When I took on social studies 4 years ago, it was common to see me lecturing 2 to 3 times a week. I was the one sharing the cool stories. I was the one researching and putting slide presentations together. I was the one doing all the work. I was the expert (I use the term expert loosely).
In the last 3 years, technology has allowed the “I’s” in the above sentences to change to “The students”. Teachers can’t, and won’t, be replaced by technology. But, technology allows the students to become experts, and allows teachers to build relationships. Here are my favorite edtech tools to allow me to work with students and have meaningful, and intentional, conversations:
- Quizizz – a great formative assessment tool that gives students (and me) instant feedback. It’s common for Room 303 to begin a class period with a short practice Quizizz. The quizzes are automatically graded and provide opportunities to give quick feedback to students.
- Screencastify – students use screencastify to make presentations with Google slidedecks or they can use the webcam to create videos. I love having my students use Screencastify to create Iron Chef presentations. We then share the Iron Chef presentations, watch them, and offer feedback. (If you don’t know what Iron Chef refers to, then please read below)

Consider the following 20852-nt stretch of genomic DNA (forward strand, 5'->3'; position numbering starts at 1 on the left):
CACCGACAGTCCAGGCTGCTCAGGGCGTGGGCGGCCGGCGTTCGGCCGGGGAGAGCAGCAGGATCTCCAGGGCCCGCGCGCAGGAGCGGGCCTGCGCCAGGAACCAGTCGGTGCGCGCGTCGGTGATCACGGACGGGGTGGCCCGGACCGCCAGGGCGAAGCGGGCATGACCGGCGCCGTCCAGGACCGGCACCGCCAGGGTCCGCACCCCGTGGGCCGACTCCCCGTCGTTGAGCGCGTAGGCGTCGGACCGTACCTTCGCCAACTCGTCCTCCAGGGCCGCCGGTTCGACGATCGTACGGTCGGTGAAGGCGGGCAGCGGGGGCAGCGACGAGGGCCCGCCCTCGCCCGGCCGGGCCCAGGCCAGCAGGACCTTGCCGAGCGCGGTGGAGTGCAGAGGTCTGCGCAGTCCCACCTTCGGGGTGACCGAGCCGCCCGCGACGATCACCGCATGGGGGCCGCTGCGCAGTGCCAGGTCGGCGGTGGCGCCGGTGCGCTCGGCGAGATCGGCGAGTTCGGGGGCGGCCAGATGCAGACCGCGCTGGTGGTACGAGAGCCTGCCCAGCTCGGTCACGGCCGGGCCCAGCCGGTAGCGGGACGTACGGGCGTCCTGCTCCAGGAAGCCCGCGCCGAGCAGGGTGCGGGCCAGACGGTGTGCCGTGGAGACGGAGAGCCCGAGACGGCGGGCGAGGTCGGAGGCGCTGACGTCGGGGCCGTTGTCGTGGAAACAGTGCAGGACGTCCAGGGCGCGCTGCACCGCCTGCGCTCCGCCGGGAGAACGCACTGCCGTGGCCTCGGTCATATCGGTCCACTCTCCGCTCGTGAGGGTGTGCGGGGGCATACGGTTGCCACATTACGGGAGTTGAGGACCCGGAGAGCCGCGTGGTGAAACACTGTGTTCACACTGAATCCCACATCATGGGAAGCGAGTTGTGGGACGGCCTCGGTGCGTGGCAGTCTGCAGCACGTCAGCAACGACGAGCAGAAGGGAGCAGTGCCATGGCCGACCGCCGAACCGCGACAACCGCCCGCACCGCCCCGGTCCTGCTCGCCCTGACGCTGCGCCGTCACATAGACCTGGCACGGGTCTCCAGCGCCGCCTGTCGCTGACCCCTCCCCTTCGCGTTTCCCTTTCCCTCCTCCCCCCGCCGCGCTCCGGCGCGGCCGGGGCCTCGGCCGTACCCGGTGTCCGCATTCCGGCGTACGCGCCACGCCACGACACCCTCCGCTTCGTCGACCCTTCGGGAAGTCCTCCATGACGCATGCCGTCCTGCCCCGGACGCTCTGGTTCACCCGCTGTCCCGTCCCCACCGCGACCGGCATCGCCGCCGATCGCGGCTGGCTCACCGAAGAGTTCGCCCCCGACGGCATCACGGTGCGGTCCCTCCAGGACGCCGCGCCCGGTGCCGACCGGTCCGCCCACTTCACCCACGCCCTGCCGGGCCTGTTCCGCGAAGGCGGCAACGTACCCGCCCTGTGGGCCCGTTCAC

- Eduprotocols – students love the Iron Chef Eduprotocol. This idea is simple – create and share a Google slidedeck covering a specific topic. Each slide has a specific topic with different elements to add. Students share ideas, revise each other’s work, and create a presentation when they are finished. This is all done within 1 or 2 class periods. Do the Iron Chef on a weekly basis to give students repetition – they love it! Here is my example of an Iron Chef – John Locke Edition – click here. Oh – check out Eduprotocols by Marlena Hebern and Jon Corippo – a great book and a lifesaver for me!
- Anchor.fm – this is a great, easy to use podcasting site and app that allows students to create free and easy podcasts. A lot of my students love using this site and creating podcasts related to history.
- Pixton – last year my students used Storyboardthat until a student this year showed me Pixton. Pixton is free and easy to use for storyboard and comic creations. I like to use Pixton with the Mini-Report Eduprotocol.
- Hyperdocs – hyperdocs are not glorified webquests! Hyperdocs are educational journeys that are great for differentiation and student paced lessons. I love the organizational structure and student friendliness of the hyperdoc. Here is an example of a hyperdoc I created about popular sovereignty – click here. Check out www.hyperdocs.co for more!